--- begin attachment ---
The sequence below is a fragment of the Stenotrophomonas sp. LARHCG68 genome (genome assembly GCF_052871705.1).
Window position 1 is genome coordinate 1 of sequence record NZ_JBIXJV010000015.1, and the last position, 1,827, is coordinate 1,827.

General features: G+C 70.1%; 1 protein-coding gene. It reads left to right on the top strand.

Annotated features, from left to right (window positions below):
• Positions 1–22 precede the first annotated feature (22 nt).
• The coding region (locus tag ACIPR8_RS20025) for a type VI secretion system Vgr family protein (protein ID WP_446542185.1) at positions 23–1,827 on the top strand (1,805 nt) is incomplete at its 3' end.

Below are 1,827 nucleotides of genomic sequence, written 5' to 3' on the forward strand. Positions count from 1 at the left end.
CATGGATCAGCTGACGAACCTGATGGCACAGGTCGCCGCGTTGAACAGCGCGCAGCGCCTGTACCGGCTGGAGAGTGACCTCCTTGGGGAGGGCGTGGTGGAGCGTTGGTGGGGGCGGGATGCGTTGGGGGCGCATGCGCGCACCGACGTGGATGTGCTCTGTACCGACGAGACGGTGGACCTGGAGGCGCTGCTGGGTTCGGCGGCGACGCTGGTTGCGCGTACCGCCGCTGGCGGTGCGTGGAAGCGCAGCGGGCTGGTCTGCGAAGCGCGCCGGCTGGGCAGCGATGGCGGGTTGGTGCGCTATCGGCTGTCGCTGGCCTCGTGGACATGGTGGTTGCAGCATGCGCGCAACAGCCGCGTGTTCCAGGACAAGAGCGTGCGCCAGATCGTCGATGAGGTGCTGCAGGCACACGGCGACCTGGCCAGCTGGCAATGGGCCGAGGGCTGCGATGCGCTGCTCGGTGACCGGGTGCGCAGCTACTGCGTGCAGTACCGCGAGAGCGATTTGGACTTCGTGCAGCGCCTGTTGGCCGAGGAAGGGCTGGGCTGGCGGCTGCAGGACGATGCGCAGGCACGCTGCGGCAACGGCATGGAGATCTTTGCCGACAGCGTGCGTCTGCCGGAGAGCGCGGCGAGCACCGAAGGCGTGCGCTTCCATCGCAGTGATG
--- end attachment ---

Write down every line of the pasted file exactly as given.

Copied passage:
The sequence below is a fragment of the Stenotrophomonas sp. LARHCG68 genome (genome assembly GCF_052871705.1).
Window position 1 is genome coordinate 1 of sequence record NZ_JBIXJV010000015.1, and the last position, 1,827, is coordinate 1,827.

General features: G+C 70.1%; 1 protein-coding gene. It reads left to right on the top strand.

Annotated features, from left to right (window positions below):
• Positions 1–22 precede the first annotated feature (22 nt).
• The coding region (locus tag ACIPR8_RS20025) for a type VI secretion system Vgr family protein (protein ID WP_446542185.1) at positions 23–1,827 on the top strand (1,805 nt) is incomplete at its 3' end.

Below are 1,827 nucleotides of genomic sequence, written 5' to 3' on the forward strand. Positions count from 1 at the left end.
CATGGATCAGCTGACGAACCTGATGGCACAGGTCGCCGCGTTGAACAGCGCGCAGCGCCTGTACCGGCTGGAGAGTGACCTCCTTGGGGAGGGCGTGGTGGAGCGTTGGTGGGGGCGGGATGCGTTGGGGGCGCATGCGCGCACCGACGTGGATGTGCTCTGTACCGACGAGACGGTGGACCTGGAGGCGCTGCTGGGTTCGGCGGCGACGCTGGTTGCGCGTACCGCCGCTGGCGGTGCGTGGAAGCGCAGCGGGCTGGTCTGCGAAGCGCGCCGGCTGGGCAGCGATGGCGGGTTGGTGCGCTATCGGCTGTCGCTGGCCTCGTGGACATGGTGGTTGCAGCATGCGCGCAACAGCCGCGTGTTCCAGGACAAGAGCGTGCGCCAGATCGTCGATGAGGTGCTGCAGGCACACGGCGACCTGGCCAGCTGGCAATGGGCCGAGGGCTGCGATGCGCTGCTCGGTGACCGGGTGCGCAGCTACTGCGTGCAGTACCGCGAGAGCGATTTGGACTTCGTGCAGCGCCTGTTGGCCGAGGAAGGGCTGGGCTGGCGGCTGCAGGACGATGCGCAGGCACGCTGCGGCAACGGCATGGAGATCTTTGCCGACAGCGTGCGTCTGCCGGAGAGCGCGGCGAGCACCGAAGGCGTGCGCTTCCATCGCAGTGATG